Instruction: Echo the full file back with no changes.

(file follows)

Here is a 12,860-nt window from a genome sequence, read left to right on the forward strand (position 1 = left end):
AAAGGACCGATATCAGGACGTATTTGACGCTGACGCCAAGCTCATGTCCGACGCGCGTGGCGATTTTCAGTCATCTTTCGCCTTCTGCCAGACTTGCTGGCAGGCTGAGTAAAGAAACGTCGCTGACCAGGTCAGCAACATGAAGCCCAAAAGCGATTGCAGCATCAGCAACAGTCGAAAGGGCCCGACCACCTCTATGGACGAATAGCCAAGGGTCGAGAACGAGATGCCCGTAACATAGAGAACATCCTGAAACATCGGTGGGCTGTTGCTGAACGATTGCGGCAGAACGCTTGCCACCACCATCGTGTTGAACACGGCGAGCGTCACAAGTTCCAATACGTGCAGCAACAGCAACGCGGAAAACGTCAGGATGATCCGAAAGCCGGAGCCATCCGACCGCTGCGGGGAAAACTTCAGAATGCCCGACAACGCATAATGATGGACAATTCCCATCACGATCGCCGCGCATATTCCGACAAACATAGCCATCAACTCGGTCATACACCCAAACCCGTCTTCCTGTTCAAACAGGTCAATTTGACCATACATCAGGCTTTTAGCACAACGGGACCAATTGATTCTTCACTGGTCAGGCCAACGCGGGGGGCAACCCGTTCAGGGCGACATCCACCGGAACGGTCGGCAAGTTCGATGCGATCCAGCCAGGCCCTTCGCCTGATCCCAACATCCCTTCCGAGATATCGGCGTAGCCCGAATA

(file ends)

Here is a 12,860-nt window from a genome sequence, read left to right on the forward strand (position 1 = left end):
AAAGGACCGATATCAGGACGTATTTGACGCTGACGCCAAGCTCATGTCCGACGCGCGTGGCGATTTTCAGTCATCTTTCGCCTTCTGCCAGACTTGCTGGCAGGCTGAGTAAAGAAACGTCGCTGACCAGGTCAGCAACATGAAGCCCAAAAGCGATTGCAGCATCAGCAACAGTCGAAAGGGCCCGACCACCTCTATGGACGAATAGCCAAGGGTCGAGAACGAGATGCCCGTAACATAGAGAACATCCTGAAACATCGGTGGGCTGTTGCTGAACGATTGCGGCAGAACGCTTGCCACCACCATCGTGTTGAACACGGCGAGCGTCACAAGTTCCAATACGTGCAGCAACAGCAACGCGGAAAACGTCAGGATGATCCGAAAGCCGGAGCCATCCGACCGCTGCGGGGAAAACTTCAGAATGCCCGACAACGCATAATGATGGACAATTCCCATCACGATCGCCGCGCATATTCCGACAAACATAGCCATCAACTCGGTCATACACCCAAACCCGTCTTCCTGTTCAAACAGGTCAATTTGACCATACATCAGGCTTTTAGCACAACGGGACCAATTGATTCTTCACTGGTCAGGCCAACGCGGGGGGCAACCCGTTCAGGGCGACATCCACCGGAACGGTCGGCAAGTTCGATGCGATCCAGCCAGGCCCTTCGCCTGATCCCAACATCCCTTCCGAGATATCGGCGTAGCCCGAATA